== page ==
At the end of Pope Francis’ first full day in Rome’s Gemelli Hospital, where he is being treated for bronchitis, the Vatican said he is doing well and is responding to treatment, and spent his afternoon resting and in prayer.
In a statement late Thursday evening, the Vatican said Pope Francis spent his afternoon “dedicating himself to rest, prayer, and some work duties.”
According to information provided by the pope’s medical team, he was diagnosed with an “infectious bronchitis” and he is being treated with antibiotics that are being administered through an IV.
So far, the antibiotic treatment “produced the expected effects with a clear improvement” in the state of the pope’s health.
Should he continue to respond well to treatment, the Vatican said it is possible that Pope Francis will be discharged sometime “in the next few days.”
Pope Francis was admitted to Rome’s Gemelli Hospital, where popes are traditionally treated and where a private apartment is permanently reserved for papal use, Wednesday afternoon after experiencing respiratory troubles.
Earlier on Thursday the Vatican said Pope Francis rested well overnight and spent his morning reading some newspapers, working, and praying.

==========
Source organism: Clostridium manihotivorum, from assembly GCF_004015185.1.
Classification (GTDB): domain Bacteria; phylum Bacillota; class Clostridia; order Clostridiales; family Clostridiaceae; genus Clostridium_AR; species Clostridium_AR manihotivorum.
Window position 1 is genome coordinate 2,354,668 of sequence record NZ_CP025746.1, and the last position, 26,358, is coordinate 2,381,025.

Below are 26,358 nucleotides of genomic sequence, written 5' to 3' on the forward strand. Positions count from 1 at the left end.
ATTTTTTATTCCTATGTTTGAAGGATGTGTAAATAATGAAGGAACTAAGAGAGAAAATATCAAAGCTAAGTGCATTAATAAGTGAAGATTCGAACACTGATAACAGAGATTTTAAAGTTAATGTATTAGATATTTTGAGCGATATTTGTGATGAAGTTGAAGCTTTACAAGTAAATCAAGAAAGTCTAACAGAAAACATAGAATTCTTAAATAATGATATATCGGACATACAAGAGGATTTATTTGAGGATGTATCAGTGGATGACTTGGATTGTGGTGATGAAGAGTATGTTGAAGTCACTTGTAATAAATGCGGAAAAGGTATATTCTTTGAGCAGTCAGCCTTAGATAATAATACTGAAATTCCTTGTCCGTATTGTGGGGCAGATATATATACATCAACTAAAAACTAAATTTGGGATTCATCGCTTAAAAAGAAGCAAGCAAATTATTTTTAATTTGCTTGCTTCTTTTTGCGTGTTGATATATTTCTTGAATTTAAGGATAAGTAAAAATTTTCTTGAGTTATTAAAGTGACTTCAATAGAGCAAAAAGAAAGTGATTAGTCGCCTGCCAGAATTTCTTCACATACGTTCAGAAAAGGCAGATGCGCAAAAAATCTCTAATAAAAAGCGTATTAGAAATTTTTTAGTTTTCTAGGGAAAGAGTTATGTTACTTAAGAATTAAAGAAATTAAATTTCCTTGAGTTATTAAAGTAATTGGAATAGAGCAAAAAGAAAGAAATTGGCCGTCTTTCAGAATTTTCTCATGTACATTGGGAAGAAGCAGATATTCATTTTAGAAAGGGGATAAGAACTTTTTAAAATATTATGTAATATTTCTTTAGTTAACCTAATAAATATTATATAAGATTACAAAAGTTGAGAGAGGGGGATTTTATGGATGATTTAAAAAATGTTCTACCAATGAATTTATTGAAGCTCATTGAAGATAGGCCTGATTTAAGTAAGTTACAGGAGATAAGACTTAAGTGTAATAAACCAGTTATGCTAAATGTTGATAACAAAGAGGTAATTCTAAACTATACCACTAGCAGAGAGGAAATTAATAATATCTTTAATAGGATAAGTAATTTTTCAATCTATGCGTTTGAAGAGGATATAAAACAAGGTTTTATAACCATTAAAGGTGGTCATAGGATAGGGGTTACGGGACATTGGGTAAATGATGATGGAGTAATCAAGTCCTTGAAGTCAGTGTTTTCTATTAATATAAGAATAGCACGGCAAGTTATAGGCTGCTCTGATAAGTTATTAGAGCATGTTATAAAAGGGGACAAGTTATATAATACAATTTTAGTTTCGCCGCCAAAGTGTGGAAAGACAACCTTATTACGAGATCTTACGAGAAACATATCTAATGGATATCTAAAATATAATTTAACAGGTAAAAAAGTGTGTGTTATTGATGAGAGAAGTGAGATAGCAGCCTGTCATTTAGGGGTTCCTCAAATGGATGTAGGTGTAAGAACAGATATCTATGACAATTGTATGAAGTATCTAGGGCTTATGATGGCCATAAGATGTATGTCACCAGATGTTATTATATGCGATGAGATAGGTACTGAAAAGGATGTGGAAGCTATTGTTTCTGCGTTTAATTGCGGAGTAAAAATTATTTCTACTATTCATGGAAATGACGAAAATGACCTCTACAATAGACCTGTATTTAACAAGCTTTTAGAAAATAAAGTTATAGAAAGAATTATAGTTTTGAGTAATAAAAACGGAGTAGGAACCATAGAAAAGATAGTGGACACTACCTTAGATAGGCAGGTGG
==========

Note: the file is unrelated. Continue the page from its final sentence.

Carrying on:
His last stay at Gemelli Hospital was in 2021 following an invasive colon surgery, which left him in the hospital for 11 days before returning to the Vatican.
Pope Francis also suffers from a variety of other chronic conditions, including sciatica and knee pain that has largely confined him to the use of a wheelchair or a cane since last May. He also had part of one lung removed due to a severe bout of pneumonia when he was young.
It is unclear if the pope will be discharged in time for his scheduled Palm Sunday Mass in St. Peter’s Square to kick off Holy Week, or whether he will be in a condition to celebrate his Holy Week liturgies if he is discharged in time.
In the past when he has been unable to make it through an entire papal liturgy, Pope Francis has tapped either Vatican Secretary of State Cardinal Pietro Parolin or Cardinal Giovanni Battista Re, dean of the College of Cardinals, to celebrate the ceremonies while he presides from a chair off to the side.